Hilotrons: You ain’t heard nothing yet

You ain’t heard nothing yet

Mike Dubue on playing live musical scores: "You can feel the film in the room!"
Photo: Rémi Thériault

Ottawa indie rockers Hilotrons breathe new life into German Expressionist classic The Cabinet of Dr. Caligari and other silent films

Mike Dubue would have made a terrible silent film actor. When discussing his Silents Is Golden project, the verbose musician and manic cinephile can’t help but get carried away. "The Cabinet of Dr. Caligari is pretty much one of my favourite films!" exclaims the film music composer, who, along with his Hilotrons bandmates, will score the 1920 Robert Wiene feature in front of a live audience. "I would be as bold as to say that it’s one of the best movies ever made. It might not be on the top of the list, but it’s probably one of the best horror films ever made as well."

"I really want to do it justice," adds Dubue. "I really wanted to take my time with it instead of treating it with irony or improvising on it, for example, because in the end, it’s not about the music. It’s about doing the best thing for the picture."

While Silents Is Golden is a good way to introduce German Expressionism to a new audience, this happening can also be seen as a reflection on the current state of cinema. "Everybody is obsessed with 3D," says Mike, noting that playing a live score during a screening also creates a "3D" space for the audience. "It becomes almost tactile. You could reach out and touch it. You can feel the film in the room!" states the musician, while indicating that his band’s approach also addresses another hot topic – the rediscovery of the silent era fuelled by the Oscar-winning The Artist.

"I really think that the silent era is one of the most unexplored eras of art," claims Dubue, criticizing the fact that it was set aside far too early. "I really think it could have gone further, had it not been crushed by the talkies. It remains an unexplored art form. I mean, it only existed for 30 years! And now you see movies coming out like The Artist and I’m considering that maybe people could start exploring it once again to take it to the next level, making it evolve finally."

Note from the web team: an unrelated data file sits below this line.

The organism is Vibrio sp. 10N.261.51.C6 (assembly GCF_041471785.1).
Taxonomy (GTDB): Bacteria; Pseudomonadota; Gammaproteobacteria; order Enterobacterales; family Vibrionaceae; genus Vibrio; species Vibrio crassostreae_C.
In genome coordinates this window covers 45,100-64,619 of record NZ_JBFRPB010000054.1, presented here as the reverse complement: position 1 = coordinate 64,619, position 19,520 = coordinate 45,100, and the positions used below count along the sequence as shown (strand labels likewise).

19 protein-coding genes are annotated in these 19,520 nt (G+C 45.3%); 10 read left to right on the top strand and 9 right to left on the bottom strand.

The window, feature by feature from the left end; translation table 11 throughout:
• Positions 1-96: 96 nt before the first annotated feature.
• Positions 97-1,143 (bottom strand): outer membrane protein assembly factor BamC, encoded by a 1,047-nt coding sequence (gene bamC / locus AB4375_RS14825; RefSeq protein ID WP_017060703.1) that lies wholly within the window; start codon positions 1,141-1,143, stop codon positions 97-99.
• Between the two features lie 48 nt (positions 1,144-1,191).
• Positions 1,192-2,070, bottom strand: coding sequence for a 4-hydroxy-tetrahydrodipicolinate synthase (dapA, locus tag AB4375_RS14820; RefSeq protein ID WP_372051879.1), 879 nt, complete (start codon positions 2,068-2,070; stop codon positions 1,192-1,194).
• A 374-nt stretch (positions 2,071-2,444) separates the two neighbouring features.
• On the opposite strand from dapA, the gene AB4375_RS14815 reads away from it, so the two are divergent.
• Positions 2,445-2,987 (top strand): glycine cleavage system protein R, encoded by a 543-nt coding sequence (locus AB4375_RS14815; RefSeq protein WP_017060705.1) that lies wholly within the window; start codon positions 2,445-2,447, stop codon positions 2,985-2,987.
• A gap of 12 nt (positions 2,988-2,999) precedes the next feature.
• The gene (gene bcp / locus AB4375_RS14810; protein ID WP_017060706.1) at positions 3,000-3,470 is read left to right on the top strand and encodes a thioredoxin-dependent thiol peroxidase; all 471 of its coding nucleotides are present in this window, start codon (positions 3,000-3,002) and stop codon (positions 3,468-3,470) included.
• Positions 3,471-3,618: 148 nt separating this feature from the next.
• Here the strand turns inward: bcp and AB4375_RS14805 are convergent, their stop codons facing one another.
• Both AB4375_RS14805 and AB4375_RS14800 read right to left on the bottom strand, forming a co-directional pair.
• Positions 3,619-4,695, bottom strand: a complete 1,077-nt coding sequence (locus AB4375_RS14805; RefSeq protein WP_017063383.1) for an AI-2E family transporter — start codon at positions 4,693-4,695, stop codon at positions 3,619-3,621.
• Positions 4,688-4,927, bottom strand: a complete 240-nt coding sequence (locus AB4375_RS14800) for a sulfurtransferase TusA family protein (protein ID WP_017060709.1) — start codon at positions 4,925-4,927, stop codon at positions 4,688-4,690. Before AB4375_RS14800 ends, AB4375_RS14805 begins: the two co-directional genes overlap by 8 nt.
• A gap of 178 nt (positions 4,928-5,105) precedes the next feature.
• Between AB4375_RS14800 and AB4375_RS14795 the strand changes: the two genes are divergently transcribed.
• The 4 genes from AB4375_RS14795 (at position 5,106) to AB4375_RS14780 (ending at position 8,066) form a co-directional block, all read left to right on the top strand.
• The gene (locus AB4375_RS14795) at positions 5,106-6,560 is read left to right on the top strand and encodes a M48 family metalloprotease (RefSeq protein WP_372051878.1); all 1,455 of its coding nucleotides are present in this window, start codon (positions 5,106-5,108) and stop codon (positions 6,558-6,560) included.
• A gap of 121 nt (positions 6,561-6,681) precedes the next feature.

Along with The Cabinet of Dr. Caligari, Hilotrons will also provide a live soundtrack to a collection of short silent films produced by the now-defunct Ontario Motion Picture Board in the 1920s. Another thing about which Dubue cannot hold his tongue for too long. "It’s really fresh! I’ve watched a lot of silent films over the years and it’s actually the first time that I watch movies from that era that are from Canada and it gets me really excited!"

As a collaborator of the Library and Archives Canada, the musician is appalled by the current cultural stance in Canada. "We’re in a really interesting era of Canadian history, and when I say ‘interesting,’ I also mean tragic," he muses. "One of the things that I find curious and weird about the Archives is that they are no longer taking acquisitions. Our history is, more or less, on hold right now!" A pause which, sadly, isn’t a first. "If you look at the history of our government and the way it treated the Archives, the way they put the kibosh on so many production companies in the silent era, it’s remarkable."

Silents Is Golden is an artistic event first and foremost, but just like The Cabinet of Dr. Caligari, one could apply a political connotation to it. "Our point, in a way, is to come out, score these films, show them, and introducing the idea, when talking to the crowd, that we’re not taking care of our history properly and [that] what happened with Canada’s silent film era’s history, which was completely demolished by the government, is a prime example of what can happen next."

Hilotrons present Silents Is Golden
At Il Motore
March 2

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